Keeping astronauts in space longer with better air and water
As astronauts embark on increasingly ambitious space missions, scientists have to figure out how to keep them healthy for longer periods far from Earth. That entails assuring the air they breathe and the water they drink are safe—not an easy task given their isolated locations. But scientists are now reporting in the ACS journal Analytical Chemistry a new method to monitor the quality of both in real time with one system.
Current options for testing air and water for contaminants, including microbes and radiation, require collecting samples and sending them back to Earth for analysis. But for long missions—aboard the International Space Station (ISS), for example—this approach could take six months before the astronauts have their results. The ISS is also equipped with some real-time hardware for detecting unwanted substances, but it has limitations. Facundo M. Fernández, William T. Wallace and colleagues wanted to come up with a system to conduct real-time, sensitive monitoring.
The researchers outfitted a kind of air quality monitor (AQM) already used aboard space missions with a device that can vaporize water samples, turning its contents and any contaminants, into a gas. The gas can then enter the AQM for analysis. Astronauts could also use the same equipment, with a modification, for testing the air. The team says the system could be used in space or for remote locations right here on Earth.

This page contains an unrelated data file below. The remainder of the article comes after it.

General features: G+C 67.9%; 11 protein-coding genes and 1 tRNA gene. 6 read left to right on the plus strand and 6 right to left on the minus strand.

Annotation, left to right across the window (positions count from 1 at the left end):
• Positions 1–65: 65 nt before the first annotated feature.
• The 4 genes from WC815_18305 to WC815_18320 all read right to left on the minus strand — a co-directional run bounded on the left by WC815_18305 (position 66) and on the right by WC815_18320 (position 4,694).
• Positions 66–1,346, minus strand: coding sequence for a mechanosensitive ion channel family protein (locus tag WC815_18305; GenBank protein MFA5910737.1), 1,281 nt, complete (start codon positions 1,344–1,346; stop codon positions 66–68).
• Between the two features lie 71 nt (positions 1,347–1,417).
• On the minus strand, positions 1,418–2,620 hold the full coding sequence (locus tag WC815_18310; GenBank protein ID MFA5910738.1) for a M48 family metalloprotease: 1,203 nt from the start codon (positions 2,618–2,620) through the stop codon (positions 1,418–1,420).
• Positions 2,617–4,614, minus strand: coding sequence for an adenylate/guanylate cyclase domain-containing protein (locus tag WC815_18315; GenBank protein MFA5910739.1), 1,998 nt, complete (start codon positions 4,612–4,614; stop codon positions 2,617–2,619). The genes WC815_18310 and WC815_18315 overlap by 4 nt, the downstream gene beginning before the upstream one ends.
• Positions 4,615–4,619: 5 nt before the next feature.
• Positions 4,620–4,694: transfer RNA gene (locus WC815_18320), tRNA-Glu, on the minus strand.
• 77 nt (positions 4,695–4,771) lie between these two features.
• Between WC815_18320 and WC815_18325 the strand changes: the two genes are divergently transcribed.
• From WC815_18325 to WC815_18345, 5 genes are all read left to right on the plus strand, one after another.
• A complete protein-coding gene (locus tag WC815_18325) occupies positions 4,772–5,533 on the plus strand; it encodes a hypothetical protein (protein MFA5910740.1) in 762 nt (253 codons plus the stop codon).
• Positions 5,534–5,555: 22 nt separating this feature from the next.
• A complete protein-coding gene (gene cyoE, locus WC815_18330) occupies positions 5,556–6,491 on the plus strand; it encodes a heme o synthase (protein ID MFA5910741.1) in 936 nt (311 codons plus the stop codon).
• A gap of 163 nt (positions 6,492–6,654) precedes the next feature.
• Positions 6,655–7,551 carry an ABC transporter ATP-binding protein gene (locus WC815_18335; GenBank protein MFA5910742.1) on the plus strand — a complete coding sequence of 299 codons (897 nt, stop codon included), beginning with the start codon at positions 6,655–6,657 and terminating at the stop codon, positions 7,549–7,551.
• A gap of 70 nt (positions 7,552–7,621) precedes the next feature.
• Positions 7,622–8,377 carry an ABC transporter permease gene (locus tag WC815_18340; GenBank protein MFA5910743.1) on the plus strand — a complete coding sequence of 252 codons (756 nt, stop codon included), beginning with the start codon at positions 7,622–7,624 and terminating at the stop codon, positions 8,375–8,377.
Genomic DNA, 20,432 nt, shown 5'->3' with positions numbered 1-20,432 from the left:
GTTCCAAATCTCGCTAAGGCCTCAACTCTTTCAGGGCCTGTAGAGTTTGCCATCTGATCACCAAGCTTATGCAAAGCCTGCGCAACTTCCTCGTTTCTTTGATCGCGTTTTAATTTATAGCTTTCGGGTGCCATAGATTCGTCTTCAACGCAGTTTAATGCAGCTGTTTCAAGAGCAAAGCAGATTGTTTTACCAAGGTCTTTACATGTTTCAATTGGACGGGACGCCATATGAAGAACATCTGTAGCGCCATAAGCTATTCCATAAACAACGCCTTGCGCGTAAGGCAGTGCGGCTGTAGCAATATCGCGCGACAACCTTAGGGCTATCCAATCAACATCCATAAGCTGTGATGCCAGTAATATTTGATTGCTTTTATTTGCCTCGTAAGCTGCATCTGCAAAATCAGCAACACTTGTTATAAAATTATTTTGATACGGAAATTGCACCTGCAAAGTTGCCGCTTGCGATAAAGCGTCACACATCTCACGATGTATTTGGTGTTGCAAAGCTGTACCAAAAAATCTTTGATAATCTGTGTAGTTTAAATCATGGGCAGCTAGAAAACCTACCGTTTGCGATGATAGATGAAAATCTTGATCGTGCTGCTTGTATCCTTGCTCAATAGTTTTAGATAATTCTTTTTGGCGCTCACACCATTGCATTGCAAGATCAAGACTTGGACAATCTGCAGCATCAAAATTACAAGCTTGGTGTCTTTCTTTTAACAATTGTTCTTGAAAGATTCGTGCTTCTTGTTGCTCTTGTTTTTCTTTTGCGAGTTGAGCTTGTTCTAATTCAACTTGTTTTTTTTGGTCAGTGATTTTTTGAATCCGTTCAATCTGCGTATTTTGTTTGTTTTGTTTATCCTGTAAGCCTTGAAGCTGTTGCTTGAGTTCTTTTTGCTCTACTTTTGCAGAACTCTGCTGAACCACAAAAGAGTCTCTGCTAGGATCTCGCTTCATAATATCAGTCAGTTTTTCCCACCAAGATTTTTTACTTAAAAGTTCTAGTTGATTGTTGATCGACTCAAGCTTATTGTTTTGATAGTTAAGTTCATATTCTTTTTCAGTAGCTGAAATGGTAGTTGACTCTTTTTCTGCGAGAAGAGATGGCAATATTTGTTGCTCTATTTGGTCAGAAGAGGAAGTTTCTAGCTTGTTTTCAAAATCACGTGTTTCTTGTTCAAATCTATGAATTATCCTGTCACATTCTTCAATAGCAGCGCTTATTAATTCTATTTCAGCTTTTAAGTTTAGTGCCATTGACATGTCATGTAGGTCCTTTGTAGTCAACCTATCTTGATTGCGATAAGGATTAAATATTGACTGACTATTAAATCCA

In the history of manned spaceflight, environmental monitoring has relied heavily on archival sampling. However, with the construction of the International Space Station (ISS) and the subsequent extension in mission duration up to one year, an enhanced, real-time method for environmental monitoring is necessary. The station air is currently monitored for trace volatile organic compounds (VOCs) using gas chromatography-differential mobility spectrometry (GC-DMS) via the Air Quality Monitor (AQM), while water is analyzed to measure total organic carbon and biocide concentrations using the Total Organic Carbon Analyzer (TOCA) and the Colorimetric Water Quality Monitoring Kit (CWQMK), respectively. As mission scenarios extend beyond low Earth orbit, a convergence in analytical instrumentation to analyze both air and water samples is highly desirable. Since the AQM currently provides quantitative, compound-specific information for air samples and many of the targets in air are also common to water, this platform is a logical starting point for developing a multimatrix monitor. Here, we report on the interfacing of an electrothermal vaporization (ETV) sample introduction unit with a ground-based AQM for monitoring target analytes in water. The results show that each of the compounds tested from water have similar GC-DMS parameters as the compounds tested in air. Moreover, the ETV enabled AQM detection of dimethlsilanediol (DMSD), a compound whose analysis had proven challenging using other sample introduction methods. Analysis of authentic ISS water samples using the ETV-AQM showed that DMSD could be successfully quantified, while the concentrations obtained for the other compounds also agreed well with laboratory results.